I’ve been looking a bit lately at the Americans with Disabilities Act (ADA) and how it might apply to some barefooters. In the process, I’ve come across even more examples of how judges cheat, so I might as well add it to my “How Judges Cheat” series.
It also adds a different perspective to my thoughts on how the ADA might apply to barefooters.
When I first wrote The Americans with Disabilities Act and the Barefooted I was fairly optimistic about how the ADA might apply to barefooters who do fine without shoes but have various problems when shod. But I’ve started looking at the court cases that have arisen in the enforcement of the ADA, and, just as what happened in my lawsuits against libraries, I see that judges cheat as they thwart the intent and language of the law. (And that only emphasizes an old maxim: “The law means what judges say it means.”)
The original ADA was passed in 1990. It started almost immediately. When creating regulations to enforce the ADA, the Equal Employment Opportunity Commission defined the term “substantially limits” (as in a disability substantially limits one’s major life activities) to mean “significantly restricts”. Then, with a pair of decisions, Sutton v. United Air Lines, Inc., 527 U.S. 471 (1999) and Toyota Motor Manufacturing, Kentucky, Inc. v. Williams, 534 U.S. 184 (2002), the Supreme Court took a crabbed view of protecting people with disabilities and found that first, if the disability was somehow correctable (i.e., special glasses) it wasn’t a disability at all; and second, that the ADA should be strictly construed to create a demanding standard for deciding who was disabled, and that the major life activities that defined a disability had to be so major that they impacted taking basic care of oneself, like getting dressed.
In Sutton, they created the Catch-22 situation that persons who wanted to be commercial airline pilots but who had correctably poor vision were not disabled. But then, it was OK for the airline to exclude them because their uncorrected vision did not meet the airline’s standards. In Toyota, an employee with carpal tunnel syndrome was considered not to be disabled because she could still do things like brush her teeth. (She did perfectly OK on her original job, but Toyota suddenly decided that employees should be able to do a whole range of jobs, and the employee could not do all of them because of her condition.)
Under this crabbed standard, only 7% of those who brought claims under the ADA were successful when they sued.
In 2008 the ADA was amended (so it is now the Americans with Disabilities Act As Amended: ADAAA). Congress decided that the Supreme Court had totally misinterpreted the original ADA and went to correct that. They included examples of what “major life activities” were (to include walking, standing, lifting, and reading), and they provided guidance in how to interpret the Amended Act:
(A) The definition of disability in this Act shall be construed in favor of broad coverage of individuals under this Act, to the maximum extent permitted by the terms of this Act.
(B) The term ‘substantially limits’ shall be interpreted consistently with the findings and purposes of the ADA Amendments Act of 2008.
(C) An impairment that substantially limits one major life activity need not limit other major life activities in order to be considered a disability.
(D) An impairment that is episodic or in remission is a disability if it would substantially limit a major life activity when active.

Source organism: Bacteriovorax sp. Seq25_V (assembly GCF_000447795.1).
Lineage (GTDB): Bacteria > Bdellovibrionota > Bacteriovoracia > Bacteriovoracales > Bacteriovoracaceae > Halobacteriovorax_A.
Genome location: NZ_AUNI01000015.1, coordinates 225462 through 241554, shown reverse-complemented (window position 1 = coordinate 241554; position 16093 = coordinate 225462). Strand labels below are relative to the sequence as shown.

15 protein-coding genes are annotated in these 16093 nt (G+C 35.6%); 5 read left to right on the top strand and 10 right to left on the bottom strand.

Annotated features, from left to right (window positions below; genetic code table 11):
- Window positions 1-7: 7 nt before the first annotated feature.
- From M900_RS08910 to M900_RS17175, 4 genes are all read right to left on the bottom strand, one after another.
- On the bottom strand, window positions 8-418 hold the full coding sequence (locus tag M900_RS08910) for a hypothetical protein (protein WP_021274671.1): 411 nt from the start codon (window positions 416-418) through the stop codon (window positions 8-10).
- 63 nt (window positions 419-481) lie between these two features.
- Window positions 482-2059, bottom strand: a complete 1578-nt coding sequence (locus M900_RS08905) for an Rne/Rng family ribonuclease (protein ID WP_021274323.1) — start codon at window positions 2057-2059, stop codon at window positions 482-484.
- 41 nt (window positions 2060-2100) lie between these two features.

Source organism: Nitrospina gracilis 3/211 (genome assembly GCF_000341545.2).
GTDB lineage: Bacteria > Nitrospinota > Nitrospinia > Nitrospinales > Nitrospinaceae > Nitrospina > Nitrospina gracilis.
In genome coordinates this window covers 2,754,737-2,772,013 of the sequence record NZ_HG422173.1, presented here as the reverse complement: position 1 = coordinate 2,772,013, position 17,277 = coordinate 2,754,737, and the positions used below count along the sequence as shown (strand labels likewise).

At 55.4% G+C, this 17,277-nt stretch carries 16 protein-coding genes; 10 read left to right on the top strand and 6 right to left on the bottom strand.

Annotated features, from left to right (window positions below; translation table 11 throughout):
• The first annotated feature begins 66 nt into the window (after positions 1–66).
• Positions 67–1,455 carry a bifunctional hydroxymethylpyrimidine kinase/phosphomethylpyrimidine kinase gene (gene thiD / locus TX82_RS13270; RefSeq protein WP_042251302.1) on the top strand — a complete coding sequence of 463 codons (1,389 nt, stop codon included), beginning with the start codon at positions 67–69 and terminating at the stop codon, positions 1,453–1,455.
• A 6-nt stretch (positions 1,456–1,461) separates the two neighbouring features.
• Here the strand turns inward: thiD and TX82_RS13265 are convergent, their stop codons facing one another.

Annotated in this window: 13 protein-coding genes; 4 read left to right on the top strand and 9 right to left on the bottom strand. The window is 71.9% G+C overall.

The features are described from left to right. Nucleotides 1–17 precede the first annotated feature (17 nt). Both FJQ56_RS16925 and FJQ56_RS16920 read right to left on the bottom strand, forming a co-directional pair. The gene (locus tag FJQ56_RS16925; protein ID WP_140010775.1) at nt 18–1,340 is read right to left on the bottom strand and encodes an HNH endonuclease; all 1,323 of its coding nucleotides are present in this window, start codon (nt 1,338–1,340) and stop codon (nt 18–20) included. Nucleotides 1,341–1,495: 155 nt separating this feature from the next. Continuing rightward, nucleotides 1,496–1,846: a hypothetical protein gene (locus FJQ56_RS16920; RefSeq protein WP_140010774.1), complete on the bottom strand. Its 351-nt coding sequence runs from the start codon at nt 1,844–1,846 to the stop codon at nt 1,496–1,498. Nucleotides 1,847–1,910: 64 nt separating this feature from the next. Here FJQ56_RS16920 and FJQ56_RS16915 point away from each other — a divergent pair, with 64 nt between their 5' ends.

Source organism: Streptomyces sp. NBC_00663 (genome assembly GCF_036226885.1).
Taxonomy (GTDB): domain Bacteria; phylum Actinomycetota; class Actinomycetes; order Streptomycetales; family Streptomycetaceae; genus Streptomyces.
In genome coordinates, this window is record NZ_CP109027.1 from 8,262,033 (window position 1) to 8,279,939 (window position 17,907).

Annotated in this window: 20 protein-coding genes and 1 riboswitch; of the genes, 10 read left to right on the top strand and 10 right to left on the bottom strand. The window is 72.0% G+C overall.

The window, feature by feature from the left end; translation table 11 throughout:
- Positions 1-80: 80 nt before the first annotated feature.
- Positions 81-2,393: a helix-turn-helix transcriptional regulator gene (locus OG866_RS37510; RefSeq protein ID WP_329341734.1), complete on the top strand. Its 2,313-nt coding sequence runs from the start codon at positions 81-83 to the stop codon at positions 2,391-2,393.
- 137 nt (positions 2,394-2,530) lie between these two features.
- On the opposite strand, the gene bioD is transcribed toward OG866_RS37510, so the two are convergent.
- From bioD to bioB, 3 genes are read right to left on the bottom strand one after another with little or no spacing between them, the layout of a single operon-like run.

(E)(i) The determination of whether an impairment substantially limits a major life activity shall be made without regard to the ameliorative effects of mitigating measures . . .
They still didn’t define “substantially limits”, though. As you can see, all they said was that it should allow broad coverage. (Often, though, in legal terms, “substantial” doesn’t necessarily mean “a lot”, but means “having substance”. So it doesn’t have to be a lot, just an identifiable portion.)
And that means that judges can (and do) try to substantially limit claims of disability discrimination by substantially limiting what “substantially limits” means.
So, on to a case I found in which a judge clearly cheats in interpreting the ADAAA to next time.
The case is Swann v. US Foods, INC. from the Eastern District of Virginia in 2015. Eugene Swann was fired from his job as a truck driver with US Foods. Swann claimed that it was because he was disabled and complained about unfair treatment and was retaliated against by US Foods. US Foods claims that Swann violated their policy regarding workplace violence and that that is why they fired him.
The case was decided on summary judgment. Summary judgment applies when, even before any trial, all the supposed material facts are laid out. If those facts are in dispute, then a trial must be held. But if they are not in dispute, why go to trial? The case can be more quickly disposed of at that time by applying the law to those undisputed facts.
Now, the court acknowledged that there were material facts in dispute regarding what happened in the dispute between Swann and the other employee. So that would seem to preclude summary judgment.
But what if the case could be disposed of in a way that that dispute never came into play? The court ruled that Swann simply was not disabled, hence he could not have been retaliated against for being disabled.
Swann claimed two disabilities. For one, he had a noticeable limp from a previous injury, but he had to take three months off for surgery to that leg. For the other, while at work, he injured his hand and arm, which caused extreme pain, weakness, and numbness. As a result he missed work and required an accommodation regarding use of his arm.
Regarding why the leg issue was not a disability, the court opined:
Importantly, the record does not reflect that this injury substantially limits plaintiff’s ability to walk or work; instead, the record reflects only that the injury causes him to walk with a “noticeable limp.” Although walking is a major life activity, courts have held that an injury that only moderately affects one’s ability to walk, absent additional evidence, is not a substantial limitation on the major life activity of walking.
Here’s what the court had to say about why the arm injury was not a disability: